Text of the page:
Is Wheeler likely to say no to that contract extension in March 2019?

At these figures, Winnipeg is paying fair market value if everything turns out as hoped.

This isn’t to suggest Wheeler isn’t a bonafide star.He’s absolutely a top 20 forward in the league.Just seems like a case where the team is okay with overpaying the player based on underpaying him for so long.

Goodwill.

Jets have enough young, cheap talent bubbling under that they can and should take that risk, IMO. Their window to win is right now, and Wheeler is a big part of it.

I think it’s good for both player and team. The player focuses on playing and staying healthy — i.e. you avoid the Josh Donaldson circus that happened with the Blue Jays this season. The team wins because Wheeler is a durable and extremely consistent player. I bet he ages like a Datsyuk, Zetterberg, Jagr, or Thornton.

Pescador

OriginalPouzar: Yes, Maksimov and McLeod would make the list but I was speaking to players that will spend time in the AHL this coming season.

Someone mention Maksimov?
My prospect crush

jp

Woodguy v2.0: I don’t think it’s new.

I think Tyler has been the first to quantify it and publish it.

It’s funny, G and I were always wondering why so many 3rd pair guys had good “Vs. Elite” metrics that couldn’t be accounted for by TOI w/ their own elite forwards or zone starts.

When Tyler published that it was a “Eurkeka!” Moment.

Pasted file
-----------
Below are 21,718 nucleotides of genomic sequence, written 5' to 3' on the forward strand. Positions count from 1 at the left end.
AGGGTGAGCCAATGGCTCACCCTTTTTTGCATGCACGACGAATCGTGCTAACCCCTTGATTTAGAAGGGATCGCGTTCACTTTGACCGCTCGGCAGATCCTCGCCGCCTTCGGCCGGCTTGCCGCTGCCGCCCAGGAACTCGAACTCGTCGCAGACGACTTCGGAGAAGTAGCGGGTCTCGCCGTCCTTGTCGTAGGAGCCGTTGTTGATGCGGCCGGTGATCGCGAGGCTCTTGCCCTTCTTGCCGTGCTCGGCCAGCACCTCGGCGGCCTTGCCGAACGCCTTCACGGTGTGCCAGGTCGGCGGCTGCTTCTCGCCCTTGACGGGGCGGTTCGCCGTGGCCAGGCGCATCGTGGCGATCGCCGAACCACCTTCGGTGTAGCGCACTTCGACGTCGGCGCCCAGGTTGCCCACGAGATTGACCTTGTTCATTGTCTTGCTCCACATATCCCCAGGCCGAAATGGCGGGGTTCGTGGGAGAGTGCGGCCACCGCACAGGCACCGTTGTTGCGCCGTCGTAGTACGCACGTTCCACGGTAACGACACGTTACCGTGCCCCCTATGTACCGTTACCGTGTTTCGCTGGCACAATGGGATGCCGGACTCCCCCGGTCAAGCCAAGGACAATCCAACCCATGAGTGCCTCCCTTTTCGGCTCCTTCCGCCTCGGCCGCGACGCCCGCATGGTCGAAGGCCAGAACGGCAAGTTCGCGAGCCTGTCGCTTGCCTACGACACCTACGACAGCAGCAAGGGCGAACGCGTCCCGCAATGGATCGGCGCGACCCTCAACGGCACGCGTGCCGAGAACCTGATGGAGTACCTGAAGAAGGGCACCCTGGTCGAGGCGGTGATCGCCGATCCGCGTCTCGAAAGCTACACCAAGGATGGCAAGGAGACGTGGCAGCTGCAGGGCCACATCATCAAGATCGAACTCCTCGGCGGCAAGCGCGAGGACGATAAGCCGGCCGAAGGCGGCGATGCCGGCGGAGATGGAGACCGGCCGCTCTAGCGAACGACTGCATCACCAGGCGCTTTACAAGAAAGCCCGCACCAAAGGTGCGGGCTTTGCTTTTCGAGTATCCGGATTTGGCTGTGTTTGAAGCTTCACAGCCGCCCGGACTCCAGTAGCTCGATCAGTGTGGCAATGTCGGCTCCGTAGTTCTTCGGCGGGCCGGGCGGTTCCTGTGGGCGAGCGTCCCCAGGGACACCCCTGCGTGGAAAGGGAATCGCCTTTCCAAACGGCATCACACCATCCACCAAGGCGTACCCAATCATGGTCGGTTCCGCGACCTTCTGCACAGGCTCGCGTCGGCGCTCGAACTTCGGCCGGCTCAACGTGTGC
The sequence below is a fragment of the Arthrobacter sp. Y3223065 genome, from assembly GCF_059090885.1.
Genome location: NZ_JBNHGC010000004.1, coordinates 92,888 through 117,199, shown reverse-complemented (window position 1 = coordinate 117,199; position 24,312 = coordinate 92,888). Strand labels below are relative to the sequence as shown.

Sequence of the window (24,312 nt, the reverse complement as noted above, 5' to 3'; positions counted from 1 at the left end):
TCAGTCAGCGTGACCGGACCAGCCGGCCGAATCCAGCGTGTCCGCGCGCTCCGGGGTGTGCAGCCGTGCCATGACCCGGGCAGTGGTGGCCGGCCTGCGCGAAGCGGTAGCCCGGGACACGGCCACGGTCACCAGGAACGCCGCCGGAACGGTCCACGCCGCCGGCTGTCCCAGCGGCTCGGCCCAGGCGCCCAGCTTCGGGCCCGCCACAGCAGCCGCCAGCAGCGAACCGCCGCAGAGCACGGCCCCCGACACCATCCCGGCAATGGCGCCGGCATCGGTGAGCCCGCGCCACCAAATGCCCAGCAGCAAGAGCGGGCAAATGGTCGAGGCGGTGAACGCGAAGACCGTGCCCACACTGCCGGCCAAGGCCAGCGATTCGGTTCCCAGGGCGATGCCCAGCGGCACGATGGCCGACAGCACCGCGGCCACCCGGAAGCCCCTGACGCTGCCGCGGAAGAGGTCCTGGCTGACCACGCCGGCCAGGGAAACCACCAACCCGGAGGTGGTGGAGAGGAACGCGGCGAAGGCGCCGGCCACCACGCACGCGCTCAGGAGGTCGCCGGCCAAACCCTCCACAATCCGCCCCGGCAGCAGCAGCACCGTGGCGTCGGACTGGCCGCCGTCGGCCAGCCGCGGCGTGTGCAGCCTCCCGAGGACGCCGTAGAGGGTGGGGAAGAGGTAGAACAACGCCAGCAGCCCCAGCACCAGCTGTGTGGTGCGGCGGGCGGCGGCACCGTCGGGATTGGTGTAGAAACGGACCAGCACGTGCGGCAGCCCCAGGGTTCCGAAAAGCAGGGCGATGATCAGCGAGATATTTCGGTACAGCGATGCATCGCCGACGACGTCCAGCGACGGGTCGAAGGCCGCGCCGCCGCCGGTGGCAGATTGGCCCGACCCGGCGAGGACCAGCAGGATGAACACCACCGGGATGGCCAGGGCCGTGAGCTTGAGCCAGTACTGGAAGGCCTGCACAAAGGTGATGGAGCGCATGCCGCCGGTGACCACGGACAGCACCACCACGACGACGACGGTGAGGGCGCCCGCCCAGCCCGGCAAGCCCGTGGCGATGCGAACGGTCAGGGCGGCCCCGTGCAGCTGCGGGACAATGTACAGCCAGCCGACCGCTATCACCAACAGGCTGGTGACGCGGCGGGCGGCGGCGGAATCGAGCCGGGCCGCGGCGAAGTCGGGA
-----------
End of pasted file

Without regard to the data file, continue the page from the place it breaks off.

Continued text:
I can’t disagree with any of that.

jp

Ryan,

Yeah there’s some extreme examples of line matching out there. Ahhh Jultz.

Also, you posted this article a few days back in relation to Faulk.

https://hockey-graphs.com/2014/07/07/defensemen-still-have-no-sustainable-control-over-save-percentage/

I had a hard time believing there was no correlation for on ice SV% season to season, and there was a little bit of a slope to the line in the article, and the article also didn’t define relative SV%, so I questioned whether it was relative to team or not.

Anyway, I went back and spent too much time to basically re-do the analysis myself. I looked at 16-17 vs 17-18, 5×5 On ice Shooting %, On ice SV% and PDO, all relative to team. How well do they correlate season to season. Just defensemen (about 180 in total who played 600 min both years).

The R(2) were:
On ice shooting%: 0.012
On ice save%: 0.00063
PDO: 0.00048

So on ice shooting for Dmen is actually better correlated year to year than save% lol.

But yeah, I’m still a bit stunned that there is literally not even the faintest hint of a suggesting that on ice save % might be reproducible in any way.

This is not big news obviously, since I’m just repeating what someone else did 4 years ago. But I’m convinced now.

I suppose it’s still conceivable that Faulk really is affecting things cause he’s THAT bad, but seems awfully unlikely. I’ll feel a lot more optimistic about things turning out if a trade for Faulk does materialize at some point.